No child should ever be left behind (Times Argus, op-ed)

Commentary by Angelo Dorta, President of Vermont NEA

On Tuesday night, U.S. Sen. Bernie Sanders asked teachers, other educators, and citizens to tell him what they thought of the now 5-year-old federal education law known as the No Child Left Behind Act. Not surprisingly, more than 150 people turned out to express their frustration over a law that has lofty ambitions but gravely flawed means of achieving them.

First, as a career classroom teacher and now the elected president of the 11,500 members of the Vermont-National Education Association, let me be clear in my support for excellent and accountable public schools. To expect otherwise from our public schools is unfair and unreasonable. On that front, Vermont educators are delivering.

But in its zeal to place a one-size-fits-all system of measuring student achievement - not to mention a set of perverse sanctions on schools that are deemed to have fallen behind - the No Child Left Behind Act as currently written does a grave disservice to teachers, parents, taxpayers and, most of all, our public school students.

Vermont-NEA believes that all children have a basic right to a great public school that provides them with the tools they need to be responsible, engaged and happy citizens. We believe that all schools should teach essential 21st century skills; should create enthusiasm for learning; should close the achievement gaps among groups of students and raise achievement for all of them; and, just as importantly, give educators the resources they need to get this vital job done.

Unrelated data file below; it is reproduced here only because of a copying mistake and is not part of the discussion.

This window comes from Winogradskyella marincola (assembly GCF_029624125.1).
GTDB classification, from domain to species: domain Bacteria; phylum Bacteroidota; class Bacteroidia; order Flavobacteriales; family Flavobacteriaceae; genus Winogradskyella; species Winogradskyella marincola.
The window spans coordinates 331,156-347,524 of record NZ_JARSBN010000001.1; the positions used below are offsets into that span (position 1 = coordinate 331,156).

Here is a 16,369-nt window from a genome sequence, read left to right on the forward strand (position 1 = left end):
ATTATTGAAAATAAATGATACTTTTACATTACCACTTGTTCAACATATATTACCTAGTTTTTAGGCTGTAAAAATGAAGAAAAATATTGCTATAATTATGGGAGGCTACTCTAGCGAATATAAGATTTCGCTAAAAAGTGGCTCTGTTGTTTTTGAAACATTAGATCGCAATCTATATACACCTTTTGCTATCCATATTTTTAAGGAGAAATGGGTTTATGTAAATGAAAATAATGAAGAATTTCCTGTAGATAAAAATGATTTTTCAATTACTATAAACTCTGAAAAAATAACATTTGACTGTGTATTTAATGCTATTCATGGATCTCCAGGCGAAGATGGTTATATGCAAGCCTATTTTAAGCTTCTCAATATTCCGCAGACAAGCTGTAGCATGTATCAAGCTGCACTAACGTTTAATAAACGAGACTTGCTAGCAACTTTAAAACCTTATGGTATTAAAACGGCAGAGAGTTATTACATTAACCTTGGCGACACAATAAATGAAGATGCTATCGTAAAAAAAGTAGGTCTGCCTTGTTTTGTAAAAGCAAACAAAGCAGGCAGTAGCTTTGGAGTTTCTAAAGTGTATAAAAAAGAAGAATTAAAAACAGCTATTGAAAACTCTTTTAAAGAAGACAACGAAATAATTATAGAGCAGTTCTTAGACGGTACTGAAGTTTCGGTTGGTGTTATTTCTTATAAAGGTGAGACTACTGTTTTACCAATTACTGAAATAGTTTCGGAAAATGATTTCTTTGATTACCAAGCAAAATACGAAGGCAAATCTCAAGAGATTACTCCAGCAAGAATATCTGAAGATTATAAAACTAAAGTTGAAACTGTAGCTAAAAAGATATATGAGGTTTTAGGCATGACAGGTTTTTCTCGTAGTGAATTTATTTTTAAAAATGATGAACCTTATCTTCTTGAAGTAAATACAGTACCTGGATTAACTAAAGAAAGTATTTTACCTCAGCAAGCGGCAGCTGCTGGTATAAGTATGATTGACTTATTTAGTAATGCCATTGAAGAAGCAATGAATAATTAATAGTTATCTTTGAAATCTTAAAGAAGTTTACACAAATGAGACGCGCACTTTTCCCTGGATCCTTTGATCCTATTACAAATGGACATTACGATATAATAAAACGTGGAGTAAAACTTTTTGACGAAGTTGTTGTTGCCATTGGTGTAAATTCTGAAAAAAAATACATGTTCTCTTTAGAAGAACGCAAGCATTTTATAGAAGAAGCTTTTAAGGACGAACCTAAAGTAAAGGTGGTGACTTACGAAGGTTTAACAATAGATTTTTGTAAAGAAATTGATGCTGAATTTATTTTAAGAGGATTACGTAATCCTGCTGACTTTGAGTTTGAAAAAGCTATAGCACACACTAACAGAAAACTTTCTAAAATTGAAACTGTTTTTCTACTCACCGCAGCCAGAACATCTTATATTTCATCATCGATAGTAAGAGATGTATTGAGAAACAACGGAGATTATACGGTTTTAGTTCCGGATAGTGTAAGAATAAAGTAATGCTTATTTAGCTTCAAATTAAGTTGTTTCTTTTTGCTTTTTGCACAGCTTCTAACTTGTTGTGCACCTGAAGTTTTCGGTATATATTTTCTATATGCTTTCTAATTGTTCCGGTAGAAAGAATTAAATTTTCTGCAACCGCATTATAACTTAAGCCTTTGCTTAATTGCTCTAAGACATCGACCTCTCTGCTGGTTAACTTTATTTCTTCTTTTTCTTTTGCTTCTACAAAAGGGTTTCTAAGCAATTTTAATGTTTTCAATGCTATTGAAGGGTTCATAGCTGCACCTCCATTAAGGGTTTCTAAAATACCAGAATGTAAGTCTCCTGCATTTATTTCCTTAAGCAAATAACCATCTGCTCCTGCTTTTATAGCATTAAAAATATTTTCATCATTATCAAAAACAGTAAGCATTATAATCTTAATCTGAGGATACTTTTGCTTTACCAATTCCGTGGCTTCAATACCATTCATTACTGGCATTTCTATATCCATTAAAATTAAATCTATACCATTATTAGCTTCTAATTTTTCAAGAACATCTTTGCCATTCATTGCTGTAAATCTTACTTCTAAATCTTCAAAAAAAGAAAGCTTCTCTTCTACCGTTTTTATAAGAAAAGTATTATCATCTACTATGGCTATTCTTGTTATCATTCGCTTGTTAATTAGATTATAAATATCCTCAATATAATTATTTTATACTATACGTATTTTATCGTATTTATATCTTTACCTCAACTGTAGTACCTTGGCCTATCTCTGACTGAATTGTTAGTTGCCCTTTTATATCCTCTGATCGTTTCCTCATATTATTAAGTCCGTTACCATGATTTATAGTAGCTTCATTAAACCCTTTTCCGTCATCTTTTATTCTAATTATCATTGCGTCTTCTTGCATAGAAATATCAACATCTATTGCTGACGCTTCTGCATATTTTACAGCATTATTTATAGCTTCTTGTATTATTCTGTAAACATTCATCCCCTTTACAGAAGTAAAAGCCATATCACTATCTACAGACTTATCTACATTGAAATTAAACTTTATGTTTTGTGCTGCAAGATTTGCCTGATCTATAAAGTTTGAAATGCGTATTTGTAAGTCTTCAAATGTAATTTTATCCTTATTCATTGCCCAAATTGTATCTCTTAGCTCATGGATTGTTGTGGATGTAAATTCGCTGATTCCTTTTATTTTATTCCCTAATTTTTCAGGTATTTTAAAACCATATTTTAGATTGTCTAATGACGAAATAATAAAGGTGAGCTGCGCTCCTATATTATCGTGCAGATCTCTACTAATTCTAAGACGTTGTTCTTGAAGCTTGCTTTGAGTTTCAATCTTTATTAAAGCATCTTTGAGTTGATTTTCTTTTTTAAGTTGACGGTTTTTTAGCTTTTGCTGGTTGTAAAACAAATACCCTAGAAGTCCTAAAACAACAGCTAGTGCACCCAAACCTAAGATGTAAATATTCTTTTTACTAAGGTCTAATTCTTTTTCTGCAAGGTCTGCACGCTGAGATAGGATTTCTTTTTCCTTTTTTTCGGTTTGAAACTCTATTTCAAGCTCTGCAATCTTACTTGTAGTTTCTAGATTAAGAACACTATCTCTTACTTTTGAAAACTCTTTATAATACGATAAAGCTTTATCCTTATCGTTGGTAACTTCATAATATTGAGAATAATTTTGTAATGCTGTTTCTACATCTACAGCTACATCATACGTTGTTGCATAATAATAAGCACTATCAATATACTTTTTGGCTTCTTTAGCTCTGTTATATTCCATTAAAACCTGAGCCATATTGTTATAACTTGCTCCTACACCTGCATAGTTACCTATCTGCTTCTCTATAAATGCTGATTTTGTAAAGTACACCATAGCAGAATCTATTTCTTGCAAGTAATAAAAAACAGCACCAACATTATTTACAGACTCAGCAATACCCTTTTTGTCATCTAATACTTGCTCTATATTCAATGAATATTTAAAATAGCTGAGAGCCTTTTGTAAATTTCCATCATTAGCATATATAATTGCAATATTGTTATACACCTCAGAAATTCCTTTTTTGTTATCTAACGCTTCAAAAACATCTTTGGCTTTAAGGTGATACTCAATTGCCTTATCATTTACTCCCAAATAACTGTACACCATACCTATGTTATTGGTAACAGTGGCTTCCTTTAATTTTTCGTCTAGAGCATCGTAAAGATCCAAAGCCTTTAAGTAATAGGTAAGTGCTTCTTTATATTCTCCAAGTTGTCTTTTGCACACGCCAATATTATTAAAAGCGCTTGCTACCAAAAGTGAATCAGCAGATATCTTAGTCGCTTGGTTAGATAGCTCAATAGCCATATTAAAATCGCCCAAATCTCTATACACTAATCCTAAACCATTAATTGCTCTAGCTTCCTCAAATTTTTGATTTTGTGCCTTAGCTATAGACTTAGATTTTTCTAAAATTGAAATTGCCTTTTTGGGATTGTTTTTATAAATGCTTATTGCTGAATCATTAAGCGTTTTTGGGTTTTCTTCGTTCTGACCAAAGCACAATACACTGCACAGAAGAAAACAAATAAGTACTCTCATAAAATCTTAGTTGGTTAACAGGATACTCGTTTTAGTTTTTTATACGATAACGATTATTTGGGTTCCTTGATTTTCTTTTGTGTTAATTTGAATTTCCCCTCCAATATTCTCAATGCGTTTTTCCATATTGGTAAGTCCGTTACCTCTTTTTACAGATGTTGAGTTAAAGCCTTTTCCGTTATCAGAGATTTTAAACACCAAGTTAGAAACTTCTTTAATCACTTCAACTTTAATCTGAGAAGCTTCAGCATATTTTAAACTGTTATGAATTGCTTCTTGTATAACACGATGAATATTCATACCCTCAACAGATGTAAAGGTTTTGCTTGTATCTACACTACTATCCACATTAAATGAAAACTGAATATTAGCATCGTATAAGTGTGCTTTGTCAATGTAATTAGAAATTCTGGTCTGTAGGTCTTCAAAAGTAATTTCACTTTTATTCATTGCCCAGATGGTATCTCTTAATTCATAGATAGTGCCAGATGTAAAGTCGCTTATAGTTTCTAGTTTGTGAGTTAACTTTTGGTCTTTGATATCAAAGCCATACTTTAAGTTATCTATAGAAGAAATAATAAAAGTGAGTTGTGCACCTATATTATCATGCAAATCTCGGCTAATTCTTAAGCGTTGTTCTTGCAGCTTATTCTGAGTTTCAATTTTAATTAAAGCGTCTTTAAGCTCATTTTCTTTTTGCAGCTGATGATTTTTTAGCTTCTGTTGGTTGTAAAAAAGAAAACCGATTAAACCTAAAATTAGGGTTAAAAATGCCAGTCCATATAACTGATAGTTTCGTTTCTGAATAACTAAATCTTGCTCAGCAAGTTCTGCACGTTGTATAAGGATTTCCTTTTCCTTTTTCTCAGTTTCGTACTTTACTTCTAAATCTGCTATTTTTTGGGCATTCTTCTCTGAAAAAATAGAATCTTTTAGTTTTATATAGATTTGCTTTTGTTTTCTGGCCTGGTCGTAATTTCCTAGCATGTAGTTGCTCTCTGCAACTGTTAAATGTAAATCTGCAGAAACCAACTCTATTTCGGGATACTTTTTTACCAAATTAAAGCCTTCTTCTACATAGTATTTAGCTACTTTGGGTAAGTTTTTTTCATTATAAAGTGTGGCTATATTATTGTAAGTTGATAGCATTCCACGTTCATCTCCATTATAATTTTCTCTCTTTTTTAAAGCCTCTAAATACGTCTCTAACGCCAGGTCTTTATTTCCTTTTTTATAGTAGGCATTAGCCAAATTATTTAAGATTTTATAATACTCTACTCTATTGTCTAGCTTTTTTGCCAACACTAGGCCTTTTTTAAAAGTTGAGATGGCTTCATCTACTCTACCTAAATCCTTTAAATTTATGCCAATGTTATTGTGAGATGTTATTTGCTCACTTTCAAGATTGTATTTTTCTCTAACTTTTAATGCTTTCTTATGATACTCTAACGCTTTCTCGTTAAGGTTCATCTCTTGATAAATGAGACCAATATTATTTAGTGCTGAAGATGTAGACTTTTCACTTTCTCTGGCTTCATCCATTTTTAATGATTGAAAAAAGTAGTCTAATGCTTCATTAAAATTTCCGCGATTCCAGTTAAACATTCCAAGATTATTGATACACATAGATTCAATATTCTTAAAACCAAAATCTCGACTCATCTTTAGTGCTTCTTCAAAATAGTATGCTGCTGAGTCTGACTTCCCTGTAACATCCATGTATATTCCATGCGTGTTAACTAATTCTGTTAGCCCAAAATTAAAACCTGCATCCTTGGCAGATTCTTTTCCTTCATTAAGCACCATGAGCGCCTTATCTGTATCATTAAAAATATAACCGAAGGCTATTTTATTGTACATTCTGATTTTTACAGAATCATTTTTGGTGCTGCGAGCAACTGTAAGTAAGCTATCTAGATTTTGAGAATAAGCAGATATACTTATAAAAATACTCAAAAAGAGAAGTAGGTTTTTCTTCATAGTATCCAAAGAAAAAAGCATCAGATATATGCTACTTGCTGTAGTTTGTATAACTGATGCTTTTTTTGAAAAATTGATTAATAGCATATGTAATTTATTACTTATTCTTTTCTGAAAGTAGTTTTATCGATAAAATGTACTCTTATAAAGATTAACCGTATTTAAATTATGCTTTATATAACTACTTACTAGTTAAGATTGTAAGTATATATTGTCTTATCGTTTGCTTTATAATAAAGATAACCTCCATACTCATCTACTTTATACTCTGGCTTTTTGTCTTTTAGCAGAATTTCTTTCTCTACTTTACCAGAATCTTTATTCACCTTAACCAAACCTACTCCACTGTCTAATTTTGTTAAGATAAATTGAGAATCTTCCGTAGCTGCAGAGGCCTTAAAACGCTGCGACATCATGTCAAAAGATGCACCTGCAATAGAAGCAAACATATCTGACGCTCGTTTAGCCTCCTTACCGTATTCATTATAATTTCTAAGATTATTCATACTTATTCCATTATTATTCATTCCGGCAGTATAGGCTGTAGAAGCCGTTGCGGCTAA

The No Child Left Behind Act is currently in limbo - President Bush vetoed the education spending bill sent him by Congress, a move that could wipe out 45 federal education programs and severely cripple others. To some, that may seem like a good move. It isn't. What was cut will have an adverse effect on our students by reducing available resources while still maintaining federal mandates. In other words, all taxpayers will have costs shifted onto their state and local property taxes. Now is the time to let our members of Congress know what needs to be fixed.

The current version of the No Child Left Behind Act is fundamentally flawed. It undermines local control of our public schools, under funds and shifts public dollars away from those schools, and measures success solely on the basis of performance on standardized tests. It robs schools deemed most in need of improvement by taking money and resources away and unjustifiably weakens community confidence in their schools.

We need to turn this law on its head and make it one with common-sense flexibility that supports educators, encourages programs to improve student learning, rewards success and provides meaningful assistance to schools that need help.

In Vermont, we are pleased that our students perform as well as any in the nation on these standardized tests, but that is no reason to endorse the law in its current incarnation. We know that most Vermont students receive the benefits of a quality public education, yet we know that some students are, indeed, being left behind. This cannot continue.

The stated goals of No Child Left Behind - to improve student achievement and close the achievement and skills gaps that exist in Vermont and the rest of the country - are important to Vermont-NEA and to society in general.

But students - and the professionals who educate them - are much more than test scores. Any reauthorization of the No Child Left Behind Act must recognize this fact, and return to professional educators the dignity and respect they have earned by letting them do what they do best: teach our students to be responsible, productive and happy adults.

For Vermonters, that means a national law that recognizes what we have known for centuries: that allowing people closest to our schools to make their own, informed decisions about their most significant public investment offers a layer of accountability that is effective, powerful and, most importantly, fair.